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Miguel Bronchud: ESMO recommends performing tumour NGS to detect tumour-agnostic alterations in patients with metastatic cancers
Jun 20, 2024, 01:53

Miguel Bronchud: ESMO recommends performing tumour NGS to detect tumour-agnostic alterations in patients with metastatic cancers

Miguel Bronchud, Co-Founder of Regenerative Medicine Solutions, shared on LinkedIn:

“2024- ESMO of course recommends performing tumour NGS to detect tumour-agnostic alterations in patients with metastatic cancers where access to matched therapies is available.

With 2020 recommendations, ESMO recommended running tumour NGS in advanced non-squamous non-small-cell lung cancer, prostate cancer, colorectal cancer, cholangiocarcinoma, and ovarian cancer.

Moreover, it is recommended to carry out tumour NGS in clinical research centres and under specific circumstances discussed with patients.

In this updated report, the consensus within the group has led to an expansion of the recommendations to encompass patients with advanced breast cancer and rare tumours such as gastrointestinal stromal tumours, sarcoma, thyroid cancer, and cancer of unknown primary.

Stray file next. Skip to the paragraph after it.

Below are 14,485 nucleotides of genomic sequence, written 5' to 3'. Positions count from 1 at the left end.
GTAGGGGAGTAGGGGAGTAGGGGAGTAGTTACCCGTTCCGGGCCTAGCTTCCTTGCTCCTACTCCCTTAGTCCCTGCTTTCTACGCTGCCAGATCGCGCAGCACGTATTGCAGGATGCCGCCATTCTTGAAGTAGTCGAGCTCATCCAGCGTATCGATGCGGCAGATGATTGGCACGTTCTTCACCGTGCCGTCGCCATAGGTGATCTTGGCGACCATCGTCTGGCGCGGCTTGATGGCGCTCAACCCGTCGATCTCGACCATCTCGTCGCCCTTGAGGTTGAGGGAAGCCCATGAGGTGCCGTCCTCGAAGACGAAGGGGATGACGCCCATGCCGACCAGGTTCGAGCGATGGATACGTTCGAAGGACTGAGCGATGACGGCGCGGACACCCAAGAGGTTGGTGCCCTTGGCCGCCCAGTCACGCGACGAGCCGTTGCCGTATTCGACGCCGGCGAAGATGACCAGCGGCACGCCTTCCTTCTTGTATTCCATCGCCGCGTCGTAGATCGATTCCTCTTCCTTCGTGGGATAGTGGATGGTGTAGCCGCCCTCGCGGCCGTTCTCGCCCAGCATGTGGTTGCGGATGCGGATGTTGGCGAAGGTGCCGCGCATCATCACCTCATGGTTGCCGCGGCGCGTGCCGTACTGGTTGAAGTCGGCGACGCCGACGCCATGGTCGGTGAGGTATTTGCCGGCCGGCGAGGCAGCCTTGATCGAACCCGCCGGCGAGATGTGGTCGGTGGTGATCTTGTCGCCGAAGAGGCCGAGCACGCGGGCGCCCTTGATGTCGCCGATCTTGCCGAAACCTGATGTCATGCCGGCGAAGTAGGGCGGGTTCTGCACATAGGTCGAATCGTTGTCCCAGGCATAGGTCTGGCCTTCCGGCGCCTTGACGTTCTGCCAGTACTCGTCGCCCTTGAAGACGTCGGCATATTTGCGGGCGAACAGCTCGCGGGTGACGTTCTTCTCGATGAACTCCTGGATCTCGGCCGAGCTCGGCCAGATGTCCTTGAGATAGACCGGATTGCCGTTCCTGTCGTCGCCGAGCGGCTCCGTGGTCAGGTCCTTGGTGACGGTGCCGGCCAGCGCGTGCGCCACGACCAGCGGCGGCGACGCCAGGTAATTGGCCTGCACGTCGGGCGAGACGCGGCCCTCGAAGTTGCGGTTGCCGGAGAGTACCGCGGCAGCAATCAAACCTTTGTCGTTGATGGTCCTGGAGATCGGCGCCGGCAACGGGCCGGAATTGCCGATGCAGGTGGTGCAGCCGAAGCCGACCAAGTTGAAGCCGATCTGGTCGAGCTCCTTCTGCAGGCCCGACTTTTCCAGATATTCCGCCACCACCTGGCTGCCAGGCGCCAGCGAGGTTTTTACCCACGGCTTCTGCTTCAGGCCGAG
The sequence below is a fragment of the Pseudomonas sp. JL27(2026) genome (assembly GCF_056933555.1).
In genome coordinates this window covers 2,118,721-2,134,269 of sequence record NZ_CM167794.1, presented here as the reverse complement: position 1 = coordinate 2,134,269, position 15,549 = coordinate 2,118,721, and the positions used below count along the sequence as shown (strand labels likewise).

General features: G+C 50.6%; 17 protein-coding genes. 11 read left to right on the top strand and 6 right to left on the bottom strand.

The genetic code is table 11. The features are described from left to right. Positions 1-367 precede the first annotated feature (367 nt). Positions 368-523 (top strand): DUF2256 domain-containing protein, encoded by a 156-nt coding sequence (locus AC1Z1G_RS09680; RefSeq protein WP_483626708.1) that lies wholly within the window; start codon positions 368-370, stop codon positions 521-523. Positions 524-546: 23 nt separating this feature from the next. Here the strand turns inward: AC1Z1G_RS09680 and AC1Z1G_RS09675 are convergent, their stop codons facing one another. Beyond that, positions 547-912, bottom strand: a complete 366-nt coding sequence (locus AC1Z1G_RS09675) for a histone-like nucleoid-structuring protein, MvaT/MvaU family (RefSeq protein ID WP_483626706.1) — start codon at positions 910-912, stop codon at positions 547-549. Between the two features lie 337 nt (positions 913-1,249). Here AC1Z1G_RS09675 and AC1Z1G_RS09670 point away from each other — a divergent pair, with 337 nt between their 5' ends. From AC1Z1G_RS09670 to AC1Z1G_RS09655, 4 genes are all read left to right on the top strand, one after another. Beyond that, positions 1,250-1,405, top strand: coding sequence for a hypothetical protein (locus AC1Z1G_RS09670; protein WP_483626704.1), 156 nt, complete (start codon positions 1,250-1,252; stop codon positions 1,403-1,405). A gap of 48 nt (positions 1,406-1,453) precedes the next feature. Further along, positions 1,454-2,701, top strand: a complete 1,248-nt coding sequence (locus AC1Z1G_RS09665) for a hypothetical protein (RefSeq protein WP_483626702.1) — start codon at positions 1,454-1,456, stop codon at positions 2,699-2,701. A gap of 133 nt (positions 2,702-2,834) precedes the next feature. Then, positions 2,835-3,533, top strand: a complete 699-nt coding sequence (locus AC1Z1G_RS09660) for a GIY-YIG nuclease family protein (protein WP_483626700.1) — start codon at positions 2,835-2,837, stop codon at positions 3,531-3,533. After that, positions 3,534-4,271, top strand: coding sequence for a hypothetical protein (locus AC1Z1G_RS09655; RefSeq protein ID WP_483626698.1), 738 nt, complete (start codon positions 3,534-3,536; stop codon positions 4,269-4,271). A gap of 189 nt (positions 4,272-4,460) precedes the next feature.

Finally, ESMO recommends carrying out tumour NGS to detect tumour-agnostic alterations in patients with metastatic cancers where access to matched therapies is available.

ESMO expands tumour NGS recommendation to advanced breast cancer, GIST, sarcoma, thyroid cancer, and cancer of unknown primary.

ESMO recommends tumour NGS for detecting tumour-agnostic alterations where matched therapies are accessible.

Tumour NGS should be done in clinical research centres and may be discussed under specific circumstances with patients.

Advancements in the field of precision medicine have prompted the European Society for Medical Oncology (ESMO) Precision Medicine Working Group to update the recommendations for the use of tumour next-generation sequencing (NGS) for patients with advanced cancers in routine practice.

Although costs of NGS have decreased significantly in the past decade, the fact that hospital budgets (both public and private) are already rather ‘stretched’ and that the same ‘financial cake’ needs to be shared among several different health care services and specialists does pose a significant challenge- to the extent that healthcare providers might welcome support or cost sharing formulas from pharmaceutical companies and biotech.

Only by sharing costs and fair practices will NGS fulfill its full potential. This also means organizing intelligent and cost effective networks and logistics to carry out testing and providing results in time to deliver maximum benefits to patients.”

Miguel Bronchud

Additional information.
Source: Miguel Bronchud/LinkedIn